By: Paige Baker
The ASU Police Department announced, Sept. 29, that they would be returning the military weaponry issued to them last year, as distrust of police rises in Tempe neighborhoods.
Nearly a year and a half after the original issue of 70 semi-automatic M16 assault rifles to campus police, ASU spokeswoman Julie Newberg said the department is in the process of exchanging the weapons for “standard but newer rifles,” which could be used in the event of an on-campus shooter.
Despite ASU’s insistence that all officers and accompanying weaponry serve the sole purpose of ensuring the protection and safety of students, many local residents dispute this claim, citing their own experiences with the department’s misuse of authority.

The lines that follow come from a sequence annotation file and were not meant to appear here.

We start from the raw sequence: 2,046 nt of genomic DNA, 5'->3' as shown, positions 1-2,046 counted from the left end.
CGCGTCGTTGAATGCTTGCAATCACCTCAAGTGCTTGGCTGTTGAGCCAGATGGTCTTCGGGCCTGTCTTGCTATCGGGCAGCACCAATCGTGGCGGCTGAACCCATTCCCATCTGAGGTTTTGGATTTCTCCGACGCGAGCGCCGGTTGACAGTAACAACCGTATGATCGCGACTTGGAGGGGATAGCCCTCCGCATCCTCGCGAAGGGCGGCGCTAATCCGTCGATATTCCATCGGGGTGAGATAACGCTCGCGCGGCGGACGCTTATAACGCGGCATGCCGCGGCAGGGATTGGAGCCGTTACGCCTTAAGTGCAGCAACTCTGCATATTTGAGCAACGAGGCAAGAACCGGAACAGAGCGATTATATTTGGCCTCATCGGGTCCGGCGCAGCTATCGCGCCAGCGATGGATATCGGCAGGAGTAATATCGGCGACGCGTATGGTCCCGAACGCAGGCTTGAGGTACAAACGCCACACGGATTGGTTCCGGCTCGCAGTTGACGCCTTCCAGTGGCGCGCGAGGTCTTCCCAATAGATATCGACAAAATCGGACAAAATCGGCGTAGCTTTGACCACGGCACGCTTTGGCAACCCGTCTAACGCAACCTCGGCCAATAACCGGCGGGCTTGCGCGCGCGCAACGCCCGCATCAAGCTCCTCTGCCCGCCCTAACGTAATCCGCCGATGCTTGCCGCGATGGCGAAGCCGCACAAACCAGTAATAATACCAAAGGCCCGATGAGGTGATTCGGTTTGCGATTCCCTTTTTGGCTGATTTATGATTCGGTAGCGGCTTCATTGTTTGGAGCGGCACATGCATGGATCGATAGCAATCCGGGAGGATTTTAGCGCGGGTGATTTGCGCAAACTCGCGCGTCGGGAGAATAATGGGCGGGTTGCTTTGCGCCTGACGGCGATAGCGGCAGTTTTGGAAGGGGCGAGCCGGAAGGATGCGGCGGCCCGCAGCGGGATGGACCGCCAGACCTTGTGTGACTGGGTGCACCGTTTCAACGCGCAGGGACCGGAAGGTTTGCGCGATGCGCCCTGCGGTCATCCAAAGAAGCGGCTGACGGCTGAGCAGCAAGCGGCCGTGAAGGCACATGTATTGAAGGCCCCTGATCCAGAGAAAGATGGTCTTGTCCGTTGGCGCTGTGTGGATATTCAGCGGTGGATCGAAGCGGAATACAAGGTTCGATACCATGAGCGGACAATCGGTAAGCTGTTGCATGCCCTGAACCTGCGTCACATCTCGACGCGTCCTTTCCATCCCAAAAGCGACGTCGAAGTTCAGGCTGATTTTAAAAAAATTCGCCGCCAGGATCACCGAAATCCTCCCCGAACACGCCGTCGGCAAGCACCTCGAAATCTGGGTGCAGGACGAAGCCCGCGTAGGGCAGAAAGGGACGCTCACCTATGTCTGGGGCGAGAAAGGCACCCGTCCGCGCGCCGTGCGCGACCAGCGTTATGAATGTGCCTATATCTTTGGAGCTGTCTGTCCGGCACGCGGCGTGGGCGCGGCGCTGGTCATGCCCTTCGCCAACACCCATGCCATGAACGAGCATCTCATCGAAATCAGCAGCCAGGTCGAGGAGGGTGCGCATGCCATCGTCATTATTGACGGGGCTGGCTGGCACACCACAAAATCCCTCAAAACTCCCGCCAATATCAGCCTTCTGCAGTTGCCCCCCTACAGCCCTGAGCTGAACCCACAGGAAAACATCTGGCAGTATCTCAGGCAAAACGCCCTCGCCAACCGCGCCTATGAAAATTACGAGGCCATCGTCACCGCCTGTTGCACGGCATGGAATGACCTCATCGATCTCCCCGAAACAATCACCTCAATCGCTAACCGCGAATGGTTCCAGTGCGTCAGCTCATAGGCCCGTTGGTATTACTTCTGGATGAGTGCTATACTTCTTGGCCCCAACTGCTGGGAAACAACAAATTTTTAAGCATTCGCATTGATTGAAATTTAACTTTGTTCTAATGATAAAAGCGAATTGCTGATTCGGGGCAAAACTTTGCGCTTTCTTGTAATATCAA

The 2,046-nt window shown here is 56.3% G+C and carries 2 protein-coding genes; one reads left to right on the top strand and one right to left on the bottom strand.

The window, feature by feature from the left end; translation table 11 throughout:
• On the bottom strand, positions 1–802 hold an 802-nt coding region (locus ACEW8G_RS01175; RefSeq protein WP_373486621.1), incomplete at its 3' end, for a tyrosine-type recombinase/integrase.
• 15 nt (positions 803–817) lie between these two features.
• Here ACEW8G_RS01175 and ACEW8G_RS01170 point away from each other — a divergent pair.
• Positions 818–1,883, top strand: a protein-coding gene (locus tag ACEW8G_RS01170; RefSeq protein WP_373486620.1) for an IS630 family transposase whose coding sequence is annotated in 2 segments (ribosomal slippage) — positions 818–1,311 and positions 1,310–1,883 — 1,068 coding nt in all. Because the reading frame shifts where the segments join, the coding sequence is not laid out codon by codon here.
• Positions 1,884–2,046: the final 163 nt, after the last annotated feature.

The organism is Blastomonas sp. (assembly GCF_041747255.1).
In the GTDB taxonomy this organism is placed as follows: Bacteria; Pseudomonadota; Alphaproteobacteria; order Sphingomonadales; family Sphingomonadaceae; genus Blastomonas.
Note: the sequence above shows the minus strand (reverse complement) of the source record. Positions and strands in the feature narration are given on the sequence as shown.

The community’s distrust has moved beyond the ASU Police Department to the entire Tempe Police Department.
Anikki Giessler, a student at ASU, said that in light of both first and second-hand encounters with the police department, she no longer feels safe around the Tempe Police, but in fact, the opposite; particularly paying mind to the Safe and Sober campaign that ended in September.
Giessler is not alone. The community group Maple – Ash – Farmer – Wilson Neighborhood, which is nearly 2,000 members strong, has largely adopted an “anti-cop” mentality, with some members even refusing to call the police in the event of a crime; and reprimanding those who do.
“Calling the police is never the right thing” one comment read, in a thread where neighbors discussed alternatives to calling the police. Alternatives such as owning guns, taking self-defense classes and generally “staying empowered” against criminals, with hopes that fewer calls to police could result in a lessened police presence in the city.
“These weapons are not necessary here in Tempe,” Giessler said. “Heavy weaponry and militarized mentality … have never proven to amplify safety, and deeply go against democratic principles.”